Flint’s crisis reveals national failure on school ‘leadership’

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      Flint’s crisis reveals national failure on school ‘leadership’

      But long before Flint’s water crisis, the practice of outsourcing critical decisions to a small circle of individuals with little vested interest in the community was also the way to determine who would run Flint’s schools.

      In 2005, Walter Milton Jr. became superintendent of Flint City Schools in large part because the city hired a superintendent search firm that recommended him. But even before he officially took office, news broke that his application for the position included degrees he had not earned. After taking office, his first actions to close and consolidate schools drew opposition from parents and teachers who complained of overcrowded conditions and textbook shortages.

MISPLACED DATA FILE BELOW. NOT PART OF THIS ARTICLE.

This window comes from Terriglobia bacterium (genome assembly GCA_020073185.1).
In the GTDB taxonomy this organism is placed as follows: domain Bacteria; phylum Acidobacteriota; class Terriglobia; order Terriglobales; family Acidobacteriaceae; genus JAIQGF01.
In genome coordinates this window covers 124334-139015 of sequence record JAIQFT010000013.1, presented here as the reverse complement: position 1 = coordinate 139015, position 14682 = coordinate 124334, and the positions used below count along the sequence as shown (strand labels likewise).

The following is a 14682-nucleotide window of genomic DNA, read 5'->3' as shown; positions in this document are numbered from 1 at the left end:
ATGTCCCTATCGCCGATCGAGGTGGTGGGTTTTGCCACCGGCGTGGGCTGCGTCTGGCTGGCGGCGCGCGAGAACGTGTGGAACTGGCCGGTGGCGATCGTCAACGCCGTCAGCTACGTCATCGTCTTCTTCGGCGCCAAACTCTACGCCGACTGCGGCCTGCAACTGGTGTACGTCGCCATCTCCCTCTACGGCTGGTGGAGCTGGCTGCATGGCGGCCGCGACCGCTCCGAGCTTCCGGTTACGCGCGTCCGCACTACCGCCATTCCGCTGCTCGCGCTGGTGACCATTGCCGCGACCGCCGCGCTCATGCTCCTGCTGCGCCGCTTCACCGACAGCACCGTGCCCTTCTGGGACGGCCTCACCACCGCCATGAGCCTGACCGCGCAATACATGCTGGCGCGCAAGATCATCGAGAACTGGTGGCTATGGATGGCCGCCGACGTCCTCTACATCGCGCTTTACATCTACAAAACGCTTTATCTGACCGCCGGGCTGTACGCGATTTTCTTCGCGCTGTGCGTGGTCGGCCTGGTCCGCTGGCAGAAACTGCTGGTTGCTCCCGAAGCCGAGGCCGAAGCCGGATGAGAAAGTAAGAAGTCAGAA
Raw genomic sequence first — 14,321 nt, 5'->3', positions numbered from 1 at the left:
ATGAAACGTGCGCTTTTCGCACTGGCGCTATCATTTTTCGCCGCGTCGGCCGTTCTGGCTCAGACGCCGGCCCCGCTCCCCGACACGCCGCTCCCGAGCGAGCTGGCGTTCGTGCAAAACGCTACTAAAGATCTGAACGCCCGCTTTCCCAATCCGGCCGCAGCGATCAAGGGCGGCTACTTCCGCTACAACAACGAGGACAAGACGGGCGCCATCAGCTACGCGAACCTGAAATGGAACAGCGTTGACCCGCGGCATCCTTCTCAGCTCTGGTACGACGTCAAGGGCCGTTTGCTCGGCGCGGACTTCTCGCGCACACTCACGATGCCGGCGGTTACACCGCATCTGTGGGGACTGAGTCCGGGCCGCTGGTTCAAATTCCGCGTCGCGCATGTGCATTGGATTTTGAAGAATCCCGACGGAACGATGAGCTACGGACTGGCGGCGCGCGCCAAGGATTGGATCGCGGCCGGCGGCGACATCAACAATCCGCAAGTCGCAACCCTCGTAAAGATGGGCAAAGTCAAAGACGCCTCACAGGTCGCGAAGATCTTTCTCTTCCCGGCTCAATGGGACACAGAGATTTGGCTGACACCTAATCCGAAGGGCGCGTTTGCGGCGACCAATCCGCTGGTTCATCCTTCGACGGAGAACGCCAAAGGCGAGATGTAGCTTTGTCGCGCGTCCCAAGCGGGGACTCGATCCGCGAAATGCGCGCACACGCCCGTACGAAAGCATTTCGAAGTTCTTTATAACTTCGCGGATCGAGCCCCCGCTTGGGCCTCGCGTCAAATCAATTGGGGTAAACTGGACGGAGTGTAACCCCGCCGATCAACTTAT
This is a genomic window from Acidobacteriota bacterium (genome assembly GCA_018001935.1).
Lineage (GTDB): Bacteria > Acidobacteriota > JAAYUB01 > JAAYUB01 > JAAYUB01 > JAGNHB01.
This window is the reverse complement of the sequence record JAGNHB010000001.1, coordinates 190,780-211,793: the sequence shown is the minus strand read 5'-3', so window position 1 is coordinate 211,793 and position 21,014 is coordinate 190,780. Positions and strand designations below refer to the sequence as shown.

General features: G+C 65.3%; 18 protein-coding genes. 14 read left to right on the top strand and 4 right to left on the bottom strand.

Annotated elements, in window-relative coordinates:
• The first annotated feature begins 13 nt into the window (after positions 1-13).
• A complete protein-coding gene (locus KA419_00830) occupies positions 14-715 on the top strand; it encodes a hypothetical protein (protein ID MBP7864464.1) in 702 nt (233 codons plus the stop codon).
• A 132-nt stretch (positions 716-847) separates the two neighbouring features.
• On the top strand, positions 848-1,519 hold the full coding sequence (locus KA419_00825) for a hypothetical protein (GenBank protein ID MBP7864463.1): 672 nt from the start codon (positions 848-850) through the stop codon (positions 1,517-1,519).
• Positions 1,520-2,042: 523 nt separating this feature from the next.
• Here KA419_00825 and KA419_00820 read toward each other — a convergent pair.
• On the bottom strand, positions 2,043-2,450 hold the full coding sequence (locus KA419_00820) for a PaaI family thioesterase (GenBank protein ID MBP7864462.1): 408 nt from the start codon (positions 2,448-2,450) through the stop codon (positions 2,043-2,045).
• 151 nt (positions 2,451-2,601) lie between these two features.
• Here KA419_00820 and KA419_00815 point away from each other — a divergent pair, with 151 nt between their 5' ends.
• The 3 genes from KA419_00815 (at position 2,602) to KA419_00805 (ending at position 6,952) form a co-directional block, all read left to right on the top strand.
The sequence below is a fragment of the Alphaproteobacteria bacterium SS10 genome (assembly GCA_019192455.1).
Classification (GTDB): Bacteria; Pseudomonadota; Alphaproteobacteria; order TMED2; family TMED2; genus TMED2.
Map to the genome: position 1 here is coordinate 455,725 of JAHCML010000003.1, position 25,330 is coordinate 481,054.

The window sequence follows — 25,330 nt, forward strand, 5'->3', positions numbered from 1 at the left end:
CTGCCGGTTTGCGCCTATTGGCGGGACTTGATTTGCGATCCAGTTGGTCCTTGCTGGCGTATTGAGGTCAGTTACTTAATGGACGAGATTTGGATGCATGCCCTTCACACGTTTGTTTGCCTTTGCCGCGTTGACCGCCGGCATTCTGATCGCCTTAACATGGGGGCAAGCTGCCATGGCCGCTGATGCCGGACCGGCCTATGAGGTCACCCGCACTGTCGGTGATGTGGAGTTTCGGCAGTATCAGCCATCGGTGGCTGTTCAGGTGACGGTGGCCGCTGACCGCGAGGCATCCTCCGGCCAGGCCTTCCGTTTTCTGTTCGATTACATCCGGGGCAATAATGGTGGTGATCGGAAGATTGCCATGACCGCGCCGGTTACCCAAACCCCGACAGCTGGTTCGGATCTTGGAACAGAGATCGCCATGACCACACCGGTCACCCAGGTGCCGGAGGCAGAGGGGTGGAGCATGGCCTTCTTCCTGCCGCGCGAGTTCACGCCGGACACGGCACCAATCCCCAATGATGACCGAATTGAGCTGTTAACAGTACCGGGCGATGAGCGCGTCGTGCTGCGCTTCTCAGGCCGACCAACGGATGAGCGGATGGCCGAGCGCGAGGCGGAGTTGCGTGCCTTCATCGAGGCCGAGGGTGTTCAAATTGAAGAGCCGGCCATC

More outrage ensued when he hired a director of curriculum for the school district who had been convicted of child molestation. It’s not clear how Milton left his position, but his tenure lasted just 17 months and likely cost the district a hefty buy-out package.

      Jesus: Hey, Dad? God: Yes, Son? Jesus: Western civilization followed me home. Can I keep it? God: Certainly not! And put it down this minute--you don't know where it's been! Tom Robbins in Another Roadside Attraction

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